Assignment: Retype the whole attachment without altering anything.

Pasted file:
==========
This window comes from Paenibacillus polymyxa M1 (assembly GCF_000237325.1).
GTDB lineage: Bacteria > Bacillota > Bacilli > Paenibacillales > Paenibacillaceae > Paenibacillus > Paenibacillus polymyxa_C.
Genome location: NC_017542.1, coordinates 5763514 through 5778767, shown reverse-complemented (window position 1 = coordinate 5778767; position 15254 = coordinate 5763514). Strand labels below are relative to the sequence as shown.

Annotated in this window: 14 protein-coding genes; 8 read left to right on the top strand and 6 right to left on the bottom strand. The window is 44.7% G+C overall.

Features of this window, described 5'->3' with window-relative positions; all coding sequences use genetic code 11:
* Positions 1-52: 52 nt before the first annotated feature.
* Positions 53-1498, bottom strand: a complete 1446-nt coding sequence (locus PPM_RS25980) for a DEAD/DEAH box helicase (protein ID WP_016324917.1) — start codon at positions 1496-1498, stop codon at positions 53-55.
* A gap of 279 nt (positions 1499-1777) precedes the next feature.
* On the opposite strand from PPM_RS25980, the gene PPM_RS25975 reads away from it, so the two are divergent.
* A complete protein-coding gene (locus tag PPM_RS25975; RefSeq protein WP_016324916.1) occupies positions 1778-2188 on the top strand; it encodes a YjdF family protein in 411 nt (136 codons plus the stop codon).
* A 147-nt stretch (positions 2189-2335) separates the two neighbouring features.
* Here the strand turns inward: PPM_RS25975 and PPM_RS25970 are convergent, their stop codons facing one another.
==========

This window comes from Paenibacillus polymyxa M1 (assembly GCF_000237325.1).
GTDB lineage: Bacteria > Bacillota > Bacilli > Paenibacillales > Paenibacillaceae > Paenibacillus > Paenibacillus polymyxa_C.
Genome location: NC_017542.1, coordinates 5763514 through 5778767, shown reverse-complemented (window position 1 = coordinate 5778767; position 15254 = coordinate 5763514). Strand labels below are relative to the sequence as shown.

Annotated in this window: 14 protein-coding genes; 8 read left to right on the top strand and 6 right to left on the bottom strand. The window is 44.7% G+C overall.

Features of this window, described 5'->3' with window-relative positions; all coding sequences use genetic code 11:
* Positions 1-52: 52 nt before the first annotated feature.
* Positions 53-1498, bottom strand: a complete 1446-nt coding sequence (locus PPM_RS25980) for a DEAD/DEAH box helicase (protein ID WP_016324917.1) — start codon at positions 1496-1498, stop codon at positions 53-55.
* A gap of 279 nt (positions 1499-1777) precedes the next feature.
* On the opposite strand from PPM_RS25980, the gene PPM_RS25975 reads away from it, so the two are divergent.
* A complete protein-coding gene (locus tag PPM_RS25975; RefSeq protein WP_016324916.1) occupies positions 1778-2188 on the top strand; it encodes a YjdF family protein in 411 nt (136 codons plus the stop codon).
* A 147-nt stretch (positions 2189-2335) separates the two neighbouring features.
* Here the strand turns inward: PPM_RS25975 and PPM_RS25970 are convergent, their stop codons facing one another.